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Walter’s Long Road to Independence

By MINA WONG - July 15 2021

A short story by Mina Wong

Walter Davis definitely took many years to accept the importance of self-sufficiency. In February 2021, he finally stayed with a full-time, graveyard-shift job in data processing. Although he found the work monotonous, he managed to pass his probation earlier this month.


Walter told me just yesterday: “It feels respectable to be independent, to pay my own bills.”
Now, that’s a dramatically different Walter from the irritable and lethargic twenty-something I once knew. When we first met long ago, he was quarrelling with his wife, Diana while she lulled their infant to sleep.
That day, I had just helped my friend, Andy move into an apartment. After settling in, we ran into Walter and Diana next door. Although not in a good mood, they still introduced themselves and their month-old daughter, Riley.
Andy became good friends with Walter and Diana, but the couple argued non-stop over money problems. Since Walter still had no income three years after his army discharge, Diana reluctantly cut short her parental leave to work again.


The whole time Andy lived next door, Walter stayed home with Riley, but that meant Diana alone supported the family with her school secretary’s salary. Whenever she urged Walter to find work, he would make feeble excuses, including “I shouldn’t work weekends”. He would even suggest, “I’ll stay home if you go to work.”
When Andy moved elsewhere, Walter was attending government-funded computer classes after which, he started a data processing job at a bank. But it only lasted a week with Walter’s daily complaint, “Too boring, too long hours.”


Exasperated by Walter’s immature work ethic, Diana soon moved out with Riley. The end of their marriage also coincided with Walter’s eviction for not paying rent. When Andy looked for him, Diana directed him to city shelters for homeless men.


After their divorce, Walter continued to rely on shelters. Unemployed, he seemed preoccupied much of the time, even when Diana let him see Riley. One day, nine-year-old Riley said, “Dad, you should get a job, any job. I would be so proud of you.”


Walter was in tears over Riley’s plea, but he still didn’t seriously look for work. Then he met Sophie, a nurse who let him stay with her for a while if he could look after her house. But they were soon so romantically entwined that Walter thought Sophie might permanently provide for him.


After a year, Sophie had grown tired of Walter cherry-picking chores. She herself cooked and cleaned after work while Walter blissfully pottered around. When Sophie finally threw him out, Walter returned to city shelters where he met Samuel, a social worker who took him in, along with another man needing housing.
Samuel’s intentions were to improve marginalized people’s self-care, social responsibilities, and independence through respect and dignity. In his house, everyone shared chores, but soon, Walter only chose those he liked, leaving everything else to his housemates.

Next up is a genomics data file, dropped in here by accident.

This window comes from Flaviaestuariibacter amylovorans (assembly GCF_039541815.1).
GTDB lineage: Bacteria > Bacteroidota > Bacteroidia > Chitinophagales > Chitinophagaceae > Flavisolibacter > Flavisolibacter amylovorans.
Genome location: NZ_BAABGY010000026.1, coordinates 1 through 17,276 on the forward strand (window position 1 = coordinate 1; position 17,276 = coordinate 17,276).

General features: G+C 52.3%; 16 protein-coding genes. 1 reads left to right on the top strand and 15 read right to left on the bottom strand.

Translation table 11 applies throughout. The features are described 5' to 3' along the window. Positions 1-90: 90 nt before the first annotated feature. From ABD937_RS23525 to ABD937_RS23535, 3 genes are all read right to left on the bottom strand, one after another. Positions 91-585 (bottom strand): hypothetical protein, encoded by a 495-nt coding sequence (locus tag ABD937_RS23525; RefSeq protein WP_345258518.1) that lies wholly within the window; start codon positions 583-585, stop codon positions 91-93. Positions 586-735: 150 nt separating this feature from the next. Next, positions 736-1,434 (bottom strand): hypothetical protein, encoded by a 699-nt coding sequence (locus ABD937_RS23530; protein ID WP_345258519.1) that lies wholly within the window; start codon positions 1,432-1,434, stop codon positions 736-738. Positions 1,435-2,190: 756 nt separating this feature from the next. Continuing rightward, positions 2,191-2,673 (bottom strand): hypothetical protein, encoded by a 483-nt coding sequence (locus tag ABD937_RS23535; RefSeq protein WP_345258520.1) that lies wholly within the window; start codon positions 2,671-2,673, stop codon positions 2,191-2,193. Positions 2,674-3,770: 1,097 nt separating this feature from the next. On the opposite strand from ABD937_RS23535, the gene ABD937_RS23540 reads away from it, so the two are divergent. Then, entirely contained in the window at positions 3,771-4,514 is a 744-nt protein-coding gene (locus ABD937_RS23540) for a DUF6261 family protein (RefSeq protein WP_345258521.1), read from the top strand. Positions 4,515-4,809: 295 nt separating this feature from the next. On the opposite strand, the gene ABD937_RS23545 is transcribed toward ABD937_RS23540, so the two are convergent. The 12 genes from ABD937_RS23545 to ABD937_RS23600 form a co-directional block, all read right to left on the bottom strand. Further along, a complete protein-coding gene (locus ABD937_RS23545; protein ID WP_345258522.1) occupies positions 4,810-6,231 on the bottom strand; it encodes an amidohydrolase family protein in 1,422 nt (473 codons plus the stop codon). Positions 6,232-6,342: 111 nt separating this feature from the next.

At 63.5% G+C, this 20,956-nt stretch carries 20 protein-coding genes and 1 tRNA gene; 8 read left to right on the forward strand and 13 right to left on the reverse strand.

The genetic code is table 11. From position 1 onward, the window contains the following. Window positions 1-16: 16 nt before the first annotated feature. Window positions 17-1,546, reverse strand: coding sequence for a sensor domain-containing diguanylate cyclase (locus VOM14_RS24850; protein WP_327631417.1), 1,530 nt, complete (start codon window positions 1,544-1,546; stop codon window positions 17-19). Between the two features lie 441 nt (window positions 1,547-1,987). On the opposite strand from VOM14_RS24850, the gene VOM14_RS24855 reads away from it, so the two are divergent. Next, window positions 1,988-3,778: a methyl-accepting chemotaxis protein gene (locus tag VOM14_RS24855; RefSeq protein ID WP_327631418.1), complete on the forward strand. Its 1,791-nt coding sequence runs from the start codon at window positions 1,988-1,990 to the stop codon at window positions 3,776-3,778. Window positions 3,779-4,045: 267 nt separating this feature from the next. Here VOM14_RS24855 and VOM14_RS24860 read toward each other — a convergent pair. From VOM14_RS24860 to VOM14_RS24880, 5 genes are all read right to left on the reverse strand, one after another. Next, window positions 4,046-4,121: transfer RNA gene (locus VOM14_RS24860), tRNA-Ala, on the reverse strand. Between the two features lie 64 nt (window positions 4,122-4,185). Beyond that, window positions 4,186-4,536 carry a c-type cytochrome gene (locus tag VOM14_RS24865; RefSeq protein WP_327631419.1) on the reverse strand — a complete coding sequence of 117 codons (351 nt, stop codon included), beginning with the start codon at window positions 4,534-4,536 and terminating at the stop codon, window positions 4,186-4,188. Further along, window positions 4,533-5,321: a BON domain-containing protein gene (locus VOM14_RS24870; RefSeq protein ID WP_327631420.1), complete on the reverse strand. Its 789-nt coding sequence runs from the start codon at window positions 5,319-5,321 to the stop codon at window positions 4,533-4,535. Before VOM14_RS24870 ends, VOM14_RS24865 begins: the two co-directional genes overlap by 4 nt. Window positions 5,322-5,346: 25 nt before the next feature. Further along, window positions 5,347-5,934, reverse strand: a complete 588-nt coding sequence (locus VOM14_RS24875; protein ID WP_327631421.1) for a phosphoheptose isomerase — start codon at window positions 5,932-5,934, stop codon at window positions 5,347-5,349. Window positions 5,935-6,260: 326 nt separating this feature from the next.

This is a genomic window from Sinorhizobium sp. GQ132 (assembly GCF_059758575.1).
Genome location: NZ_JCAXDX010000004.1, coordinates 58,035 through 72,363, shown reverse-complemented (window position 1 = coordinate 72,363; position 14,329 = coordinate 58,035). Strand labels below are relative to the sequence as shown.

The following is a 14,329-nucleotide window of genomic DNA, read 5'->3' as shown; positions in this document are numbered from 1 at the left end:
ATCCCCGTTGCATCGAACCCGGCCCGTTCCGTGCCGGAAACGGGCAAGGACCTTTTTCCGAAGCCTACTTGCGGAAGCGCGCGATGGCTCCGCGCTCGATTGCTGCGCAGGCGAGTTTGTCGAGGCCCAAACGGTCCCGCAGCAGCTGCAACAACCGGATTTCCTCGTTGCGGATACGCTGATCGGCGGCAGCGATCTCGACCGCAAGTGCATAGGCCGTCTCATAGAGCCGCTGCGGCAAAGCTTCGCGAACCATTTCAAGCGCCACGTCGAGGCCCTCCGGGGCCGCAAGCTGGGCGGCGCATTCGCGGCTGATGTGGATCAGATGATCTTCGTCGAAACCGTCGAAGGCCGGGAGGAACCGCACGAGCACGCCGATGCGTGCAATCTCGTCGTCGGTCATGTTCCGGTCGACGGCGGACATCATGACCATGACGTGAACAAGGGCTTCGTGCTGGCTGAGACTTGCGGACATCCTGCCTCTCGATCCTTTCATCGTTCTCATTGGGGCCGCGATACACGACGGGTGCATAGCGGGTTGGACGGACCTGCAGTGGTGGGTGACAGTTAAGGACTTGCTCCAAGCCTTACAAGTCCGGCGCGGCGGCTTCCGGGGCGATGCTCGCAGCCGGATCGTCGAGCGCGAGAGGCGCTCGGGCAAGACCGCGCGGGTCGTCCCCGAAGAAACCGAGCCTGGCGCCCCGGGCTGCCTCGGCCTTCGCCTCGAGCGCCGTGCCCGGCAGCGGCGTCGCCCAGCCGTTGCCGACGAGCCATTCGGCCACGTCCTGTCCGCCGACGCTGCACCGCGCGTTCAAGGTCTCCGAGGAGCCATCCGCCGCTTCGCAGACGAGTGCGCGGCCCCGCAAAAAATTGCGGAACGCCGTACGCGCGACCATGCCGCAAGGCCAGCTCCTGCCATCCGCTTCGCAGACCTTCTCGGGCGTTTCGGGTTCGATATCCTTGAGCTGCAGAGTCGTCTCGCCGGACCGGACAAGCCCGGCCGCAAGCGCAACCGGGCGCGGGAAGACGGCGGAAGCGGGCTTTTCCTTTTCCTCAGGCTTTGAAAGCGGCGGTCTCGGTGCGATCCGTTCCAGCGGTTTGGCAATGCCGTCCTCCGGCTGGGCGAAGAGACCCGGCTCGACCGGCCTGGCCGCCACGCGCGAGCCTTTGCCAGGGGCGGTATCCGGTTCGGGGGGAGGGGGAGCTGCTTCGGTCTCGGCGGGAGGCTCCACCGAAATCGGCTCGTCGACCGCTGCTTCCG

Samuel was a patient mentor, but after tolerating Walter’s childlike languor for two years, he asked him to leave. Still, remembering Walter’s family, he thought Diana and Riley might be able to help.
Without even blinking, thirteen-year-old Riley summed it up: if Walter didn’t shape up this time, she could no longer see him, and, “He can work like other dads. He’s just wasting his skills, always waiting for someone to look after him.”


Telling Walter what Riley had said, Samuel advised him that he might find him proper housing if he could manage to keep a job. But he added, “Otherwise, you will lose Riley’s respect, and even all contact with her.”
That Riley, the most important person in his life could disappear, suddenly pushed Walter to a perilous tipping point. The next day, he told Samuel he would give data processing another try, perhaps with a refresher course.
A job in banking came sooner than he had imagined. Three months ago, he passed a data processing skills test with high marks. Working the midnight shift from Tuesday to Saturday, he would record bank transactions and convert them into a database.


Like many years ago, his job was unvaried with long hours, but this time, Walter was learning to find new meaning in work. With regular wages, he will move into his own apartment next month. His conversations with Riley are also more mature now that they can invest in each other’s life and future.


Walter was teary-eyed when Riley said last week: “Dad, I am so proud of you. From now on, we will help each other through ups and downs.”


With Walter’s new commitment to self-reliance, he may even surpass his own career expectations. With Riley in his corner, he can certainly work toward a future blessed with happiness and success.

We value your opinion. Please let us know what you think about this column. Send comments to learningcurves@hotmail.com.


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